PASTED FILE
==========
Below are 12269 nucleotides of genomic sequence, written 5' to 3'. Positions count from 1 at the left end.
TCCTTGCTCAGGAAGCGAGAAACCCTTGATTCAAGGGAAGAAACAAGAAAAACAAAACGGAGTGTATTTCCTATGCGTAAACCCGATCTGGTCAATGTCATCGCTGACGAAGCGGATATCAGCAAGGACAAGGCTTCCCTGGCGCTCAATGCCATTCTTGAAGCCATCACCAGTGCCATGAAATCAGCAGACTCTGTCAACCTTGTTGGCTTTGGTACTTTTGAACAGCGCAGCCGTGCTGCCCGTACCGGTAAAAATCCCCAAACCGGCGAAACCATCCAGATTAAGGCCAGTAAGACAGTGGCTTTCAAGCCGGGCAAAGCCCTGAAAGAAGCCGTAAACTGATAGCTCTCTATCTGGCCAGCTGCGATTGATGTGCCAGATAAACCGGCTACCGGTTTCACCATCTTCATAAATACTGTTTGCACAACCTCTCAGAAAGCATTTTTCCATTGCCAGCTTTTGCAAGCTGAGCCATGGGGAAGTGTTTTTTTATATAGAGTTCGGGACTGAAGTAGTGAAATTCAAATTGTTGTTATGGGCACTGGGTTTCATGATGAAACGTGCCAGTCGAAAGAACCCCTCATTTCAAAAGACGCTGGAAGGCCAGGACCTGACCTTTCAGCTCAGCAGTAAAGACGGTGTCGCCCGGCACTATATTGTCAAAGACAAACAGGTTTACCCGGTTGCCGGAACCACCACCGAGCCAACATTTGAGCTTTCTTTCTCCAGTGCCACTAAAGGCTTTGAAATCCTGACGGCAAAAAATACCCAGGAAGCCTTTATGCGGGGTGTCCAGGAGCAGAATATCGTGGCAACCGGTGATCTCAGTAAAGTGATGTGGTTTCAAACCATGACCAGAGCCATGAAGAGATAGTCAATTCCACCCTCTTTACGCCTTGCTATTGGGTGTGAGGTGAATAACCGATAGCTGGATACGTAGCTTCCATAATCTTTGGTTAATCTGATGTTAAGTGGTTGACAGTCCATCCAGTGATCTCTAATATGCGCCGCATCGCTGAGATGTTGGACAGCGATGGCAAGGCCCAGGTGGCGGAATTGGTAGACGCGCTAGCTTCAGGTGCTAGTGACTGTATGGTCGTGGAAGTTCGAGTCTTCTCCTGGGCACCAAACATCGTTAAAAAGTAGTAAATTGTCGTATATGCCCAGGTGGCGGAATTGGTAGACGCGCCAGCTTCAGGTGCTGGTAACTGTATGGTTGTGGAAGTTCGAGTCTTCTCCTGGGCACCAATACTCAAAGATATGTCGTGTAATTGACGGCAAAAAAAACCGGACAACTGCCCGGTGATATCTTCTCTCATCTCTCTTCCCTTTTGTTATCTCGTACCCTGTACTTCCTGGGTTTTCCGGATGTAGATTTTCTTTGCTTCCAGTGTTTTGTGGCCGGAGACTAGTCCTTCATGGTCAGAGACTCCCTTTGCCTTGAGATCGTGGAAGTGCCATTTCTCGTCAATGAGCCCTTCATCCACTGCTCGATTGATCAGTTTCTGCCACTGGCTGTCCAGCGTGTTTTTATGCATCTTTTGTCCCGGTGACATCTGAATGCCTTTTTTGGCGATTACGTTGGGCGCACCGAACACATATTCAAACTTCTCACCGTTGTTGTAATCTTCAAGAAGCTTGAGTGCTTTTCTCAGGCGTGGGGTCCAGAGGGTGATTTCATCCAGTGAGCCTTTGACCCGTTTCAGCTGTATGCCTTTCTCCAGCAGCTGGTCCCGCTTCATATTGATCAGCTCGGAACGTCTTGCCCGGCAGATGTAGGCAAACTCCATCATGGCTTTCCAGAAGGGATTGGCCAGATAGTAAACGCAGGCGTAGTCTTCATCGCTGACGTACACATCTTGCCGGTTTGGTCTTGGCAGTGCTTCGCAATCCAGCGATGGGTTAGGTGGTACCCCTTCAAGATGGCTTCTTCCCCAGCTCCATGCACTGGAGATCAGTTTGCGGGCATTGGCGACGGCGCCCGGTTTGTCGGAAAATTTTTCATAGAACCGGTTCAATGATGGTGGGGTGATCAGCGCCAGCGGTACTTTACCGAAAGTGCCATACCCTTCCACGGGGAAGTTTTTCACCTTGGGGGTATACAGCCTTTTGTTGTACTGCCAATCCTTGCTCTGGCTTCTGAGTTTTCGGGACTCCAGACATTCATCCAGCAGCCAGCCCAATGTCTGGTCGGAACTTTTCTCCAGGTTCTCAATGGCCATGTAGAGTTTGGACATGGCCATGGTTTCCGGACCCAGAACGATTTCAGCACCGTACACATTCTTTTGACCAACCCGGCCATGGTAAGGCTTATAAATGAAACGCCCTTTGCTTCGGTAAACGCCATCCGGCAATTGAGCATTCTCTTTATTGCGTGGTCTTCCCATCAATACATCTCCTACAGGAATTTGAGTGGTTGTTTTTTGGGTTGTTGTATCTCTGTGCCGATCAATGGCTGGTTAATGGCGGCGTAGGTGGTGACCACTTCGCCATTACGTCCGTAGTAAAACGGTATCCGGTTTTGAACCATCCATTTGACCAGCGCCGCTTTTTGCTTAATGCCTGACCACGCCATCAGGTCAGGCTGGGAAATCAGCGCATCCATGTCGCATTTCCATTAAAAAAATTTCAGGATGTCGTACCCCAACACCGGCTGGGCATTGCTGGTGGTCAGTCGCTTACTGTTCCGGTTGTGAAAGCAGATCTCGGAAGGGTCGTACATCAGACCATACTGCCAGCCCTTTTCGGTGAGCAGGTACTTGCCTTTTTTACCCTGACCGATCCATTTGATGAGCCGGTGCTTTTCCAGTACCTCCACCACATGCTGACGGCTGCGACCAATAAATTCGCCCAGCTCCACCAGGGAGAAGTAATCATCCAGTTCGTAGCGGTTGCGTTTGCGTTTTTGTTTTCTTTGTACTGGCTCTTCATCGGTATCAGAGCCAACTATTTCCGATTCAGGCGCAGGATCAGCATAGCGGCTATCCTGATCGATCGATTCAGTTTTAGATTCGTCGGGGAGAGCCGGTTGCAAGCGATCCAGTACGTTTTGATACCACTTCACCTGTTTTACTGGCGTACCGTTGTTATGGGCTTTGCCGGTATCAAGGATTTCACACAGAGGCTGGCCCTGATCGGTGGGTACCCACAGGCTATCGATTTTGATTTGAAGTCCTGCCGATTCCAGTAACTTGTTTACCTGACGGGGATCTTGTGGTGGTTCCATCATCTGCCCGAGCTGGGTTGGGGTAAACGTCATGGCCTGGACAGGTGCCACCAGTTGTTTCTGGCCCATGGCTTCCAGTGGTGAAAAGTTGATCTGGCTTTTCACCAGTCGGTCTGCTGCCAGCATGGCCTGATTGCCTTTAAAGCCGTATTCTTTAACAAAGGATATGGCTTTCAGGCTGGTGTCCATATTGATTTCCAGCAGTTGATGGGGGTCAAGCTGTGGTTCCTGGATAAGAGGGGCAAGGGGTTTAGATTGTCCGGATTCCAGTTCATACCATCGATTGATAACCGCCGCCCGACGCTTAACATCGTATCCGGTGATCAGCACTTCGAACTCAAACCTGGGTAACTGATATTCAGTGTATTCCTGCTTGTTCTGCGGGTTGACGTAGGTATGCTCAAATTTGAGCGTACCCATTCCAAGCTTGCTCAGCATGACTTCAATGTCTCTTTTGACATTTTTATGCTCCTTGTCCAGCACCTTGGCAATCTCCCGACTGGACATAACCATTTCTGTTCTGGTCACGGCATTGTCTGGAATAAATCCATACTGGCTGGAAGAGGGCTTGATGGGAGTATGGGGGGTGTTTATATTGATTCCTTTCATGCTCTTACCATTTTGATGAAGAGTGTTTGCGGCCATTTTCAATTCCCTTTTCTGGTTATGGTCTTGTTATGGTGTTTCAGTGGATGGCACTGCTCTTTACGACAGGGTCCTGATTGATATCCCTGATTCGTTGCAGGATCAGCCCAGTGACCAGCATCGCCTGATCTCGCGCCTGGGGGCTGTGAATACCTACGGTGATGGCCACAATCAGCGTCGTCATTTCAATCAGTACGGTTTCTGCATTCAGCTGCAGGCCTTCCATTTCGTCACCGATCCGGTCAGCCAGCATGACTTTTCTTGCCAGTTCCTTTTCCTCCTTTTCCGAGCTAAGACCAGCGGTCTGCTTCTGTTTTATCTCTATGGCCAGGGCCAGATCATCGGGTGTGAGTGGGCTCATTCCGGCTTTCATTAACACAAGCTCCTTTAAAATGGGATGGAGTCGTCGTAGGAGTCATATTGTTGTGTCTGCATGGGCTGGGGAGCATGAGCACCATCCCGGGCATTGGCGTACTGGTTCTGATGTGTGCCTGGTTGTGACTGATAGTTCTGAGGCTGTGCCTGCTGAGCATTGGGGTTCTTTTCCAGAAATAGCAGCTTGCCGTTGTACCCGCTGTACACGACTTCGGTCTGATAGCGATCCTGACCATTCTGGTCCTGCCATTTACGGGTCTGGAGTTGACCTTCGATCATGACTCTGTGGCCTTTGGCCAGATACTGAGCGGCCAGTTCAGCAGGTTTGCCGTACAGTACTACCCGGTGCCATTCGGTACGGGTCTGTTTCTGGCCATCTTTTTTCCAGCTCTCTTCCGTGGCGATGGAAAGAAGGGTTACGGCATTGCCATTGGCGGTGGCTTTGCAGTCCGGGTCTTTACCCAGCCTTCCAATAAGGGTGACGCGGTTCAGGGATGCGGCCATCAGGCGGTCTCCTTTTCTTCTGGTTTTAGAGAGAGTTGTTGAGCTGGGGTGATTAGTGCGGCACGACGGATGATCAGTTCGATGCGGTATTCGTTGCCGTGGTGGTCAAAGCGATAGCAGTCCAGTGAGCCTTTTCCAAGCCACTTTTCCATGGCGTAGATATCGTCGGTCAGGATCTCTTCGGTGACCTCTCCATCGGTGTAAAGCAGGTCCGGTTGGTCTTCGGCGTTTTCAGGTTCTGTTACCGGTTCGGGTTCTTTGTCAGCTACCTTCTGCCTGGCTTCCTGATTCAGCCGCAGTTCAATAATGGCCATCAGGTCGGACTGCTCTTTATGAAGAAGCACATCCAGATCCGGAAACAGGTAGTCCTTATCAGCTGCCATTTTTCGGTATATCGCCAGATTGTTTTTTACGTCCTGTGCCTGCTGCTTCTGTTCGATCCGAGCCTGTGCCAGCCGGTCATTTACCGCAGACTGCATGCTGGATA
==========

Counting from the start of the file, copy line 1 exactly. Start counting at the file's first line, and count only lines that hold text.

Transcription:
Below are 12269 nucleotides of genomic sequence, written 5' to 3'. Positions count from 1 at the left end.